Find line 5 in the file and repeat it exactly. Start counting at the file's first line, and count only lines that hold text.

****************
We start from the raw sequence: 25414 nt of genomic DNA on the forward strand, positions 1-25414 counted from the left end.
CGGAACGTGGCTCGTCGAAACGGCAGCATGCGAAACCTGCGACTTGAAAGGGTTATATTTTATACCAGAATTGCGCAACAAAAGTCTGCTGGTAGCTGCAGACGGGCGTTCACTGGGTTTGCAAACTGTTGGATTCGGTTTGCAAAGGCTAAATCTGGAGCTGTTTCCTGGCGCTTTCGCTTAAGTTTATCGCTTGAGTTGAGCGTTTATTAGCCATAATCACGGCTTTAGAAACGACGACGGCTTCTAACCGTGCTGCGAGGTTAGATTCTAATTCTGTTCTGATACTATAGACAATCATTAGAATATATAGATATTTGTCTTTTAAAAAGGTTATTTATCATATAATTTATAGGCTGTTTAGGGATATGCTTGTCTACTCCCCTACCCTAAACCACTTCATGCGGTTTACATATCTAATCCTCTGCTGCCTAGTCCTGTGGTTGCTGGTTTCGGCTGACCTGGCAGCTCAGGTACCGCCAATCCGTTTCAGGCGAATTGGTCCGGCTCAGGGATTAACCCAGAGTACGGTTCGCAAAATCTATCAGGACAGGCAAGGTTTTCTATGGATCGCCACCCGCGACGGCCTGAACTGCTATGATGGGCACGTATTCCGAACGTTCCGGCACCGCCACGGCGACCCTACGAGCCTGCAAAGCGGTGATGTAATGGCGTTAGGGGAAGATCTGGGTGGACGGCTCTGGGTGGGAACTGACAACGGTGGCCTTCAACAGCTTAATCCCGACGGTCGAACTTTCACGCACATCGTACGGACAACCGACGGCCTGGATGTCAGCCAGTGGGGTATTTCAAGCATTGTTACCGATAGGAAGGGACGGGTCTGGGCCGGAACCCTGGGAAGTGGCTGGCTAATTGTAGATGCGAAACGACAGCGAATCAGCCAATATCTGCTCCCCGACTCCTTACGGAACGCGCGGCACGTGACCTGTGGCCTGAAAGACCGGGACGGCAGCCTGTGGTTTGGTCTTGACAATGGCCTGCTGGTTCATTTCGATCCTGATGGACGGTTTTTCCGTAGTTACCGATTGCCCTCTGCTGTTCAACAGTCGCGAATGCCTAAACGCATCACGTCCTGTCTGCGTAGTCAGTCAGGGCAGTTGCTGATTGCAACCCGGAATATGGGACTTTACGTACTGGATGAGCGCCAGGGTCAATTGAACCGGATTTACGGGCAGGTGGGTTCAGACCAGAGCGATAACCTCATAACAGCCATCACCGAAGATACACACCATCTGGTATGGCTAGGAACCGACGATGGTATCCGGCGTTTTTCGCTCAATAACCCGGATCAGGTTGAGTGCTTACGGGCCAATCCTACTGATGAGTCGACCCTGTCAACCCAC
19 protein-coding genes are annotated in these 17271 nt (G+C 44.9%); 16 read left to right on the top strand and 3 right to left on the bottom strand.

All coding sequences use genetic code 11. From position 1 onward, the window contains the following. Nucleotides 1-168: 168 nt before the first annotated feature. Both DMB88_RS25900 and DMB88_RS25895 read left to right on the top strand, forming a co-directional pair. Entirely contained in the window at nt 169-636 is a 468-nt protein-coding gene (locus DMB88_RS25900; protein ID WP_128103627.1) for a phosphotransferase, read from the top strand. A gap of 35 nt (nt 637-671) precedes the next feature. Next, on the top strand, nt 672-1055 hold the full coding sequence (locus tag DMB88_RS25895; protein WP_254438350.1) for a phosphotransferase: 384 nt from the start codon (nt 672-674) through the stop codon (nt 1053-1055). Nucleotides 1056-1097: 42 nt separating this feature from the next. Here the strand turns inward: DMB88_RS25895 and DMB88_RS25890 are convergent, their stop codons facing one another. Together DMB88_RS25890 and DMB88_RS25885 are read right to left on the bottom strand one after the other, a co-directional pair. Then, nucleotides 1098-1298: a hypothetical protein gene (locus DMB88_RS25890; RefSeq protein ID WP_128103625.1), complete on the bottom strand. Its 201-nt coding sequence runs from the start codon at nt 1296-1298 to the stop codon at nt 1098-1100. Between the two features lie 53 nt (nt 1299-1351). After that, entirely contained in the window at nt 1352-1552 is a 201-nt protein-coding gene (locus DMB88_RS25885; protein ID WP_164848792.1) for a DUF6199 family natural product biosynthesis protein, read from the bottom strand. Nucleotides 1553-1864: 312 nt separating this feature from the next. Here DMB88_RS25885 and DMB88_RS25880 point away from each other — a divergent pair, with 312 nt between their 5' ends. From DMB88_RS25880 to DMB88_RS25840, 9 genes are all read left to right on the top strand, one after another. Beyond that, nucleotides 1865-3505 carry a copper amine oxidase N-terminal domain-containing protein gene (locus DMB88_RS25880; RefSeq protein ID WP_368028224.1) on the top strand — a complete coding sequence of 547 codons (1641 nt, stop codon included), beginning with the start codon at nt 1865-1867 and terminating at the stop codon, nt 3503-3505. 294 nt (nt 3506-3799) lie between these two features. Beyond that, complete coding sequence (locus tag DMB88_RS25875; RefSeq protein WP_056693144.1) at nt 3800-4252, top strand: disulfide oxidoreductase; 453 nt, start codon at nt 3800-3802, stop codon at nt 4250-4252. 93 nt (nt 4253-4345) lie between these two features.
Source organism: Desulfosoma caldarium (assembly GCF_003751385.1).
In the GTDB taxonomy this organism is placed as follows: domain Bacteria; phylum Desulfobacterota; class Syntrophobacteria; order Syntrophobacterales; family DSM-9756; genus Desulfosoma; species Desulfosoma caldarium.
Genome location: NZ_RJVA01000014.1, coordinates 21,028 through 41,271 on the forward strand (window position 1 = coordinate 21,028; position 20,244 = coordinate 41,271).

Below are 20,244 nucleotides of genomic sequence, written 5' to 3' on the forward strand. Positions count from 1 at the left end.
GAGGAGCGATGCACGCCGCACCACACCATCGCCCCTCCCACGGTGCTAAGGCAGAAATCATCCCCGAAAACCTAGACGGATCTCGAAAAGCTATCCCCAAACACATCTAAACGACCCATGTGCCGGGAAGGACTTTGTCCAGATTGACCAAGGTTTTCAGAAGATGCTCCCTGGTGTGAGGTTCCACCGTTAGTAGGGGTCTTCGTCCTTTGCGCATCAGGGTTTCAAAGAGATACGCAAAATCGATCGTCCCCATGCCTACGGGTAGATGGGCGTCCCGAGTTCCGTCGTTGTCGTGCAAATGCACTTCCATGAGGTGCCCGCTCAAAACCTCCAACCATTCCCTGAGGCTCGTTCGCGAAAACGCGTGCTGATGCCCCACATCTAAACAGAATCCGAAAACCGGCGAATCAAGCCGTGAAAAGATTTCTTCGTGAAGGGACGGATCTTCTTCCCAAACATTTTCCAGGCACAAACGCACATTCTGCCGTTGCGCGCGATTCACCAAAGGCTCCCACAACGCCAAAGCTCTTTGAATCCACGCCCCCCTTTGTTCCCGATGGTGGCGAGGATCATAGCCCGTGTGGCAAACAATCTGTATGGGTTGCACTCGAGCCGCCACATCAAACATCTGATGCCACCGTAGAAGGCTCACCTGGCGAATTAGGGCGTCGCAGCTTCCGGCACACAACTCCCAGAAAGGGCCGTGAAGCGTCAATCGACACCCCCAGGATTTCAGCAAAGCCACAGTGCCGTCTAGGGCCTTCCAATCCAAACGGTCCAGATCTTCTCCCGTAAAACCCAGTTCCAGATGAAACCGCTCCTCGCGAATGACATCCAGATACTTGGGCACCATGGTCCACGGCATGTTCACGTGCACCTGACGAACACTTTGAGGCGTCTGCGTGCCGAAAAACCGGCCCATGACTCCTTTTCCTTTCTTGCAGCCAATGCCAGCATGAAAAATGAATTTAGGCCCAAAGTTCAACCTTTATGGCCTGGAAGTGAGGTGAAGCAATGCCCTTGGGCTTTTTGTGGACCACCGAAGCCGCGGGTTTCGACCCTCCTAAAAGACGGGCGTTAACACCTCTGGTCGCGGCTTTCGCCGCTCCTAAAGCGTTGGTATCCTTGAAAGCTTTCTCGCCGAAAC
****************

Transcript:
Source organism: Desulfosoma caldarium (assembly GCF_003751385.1).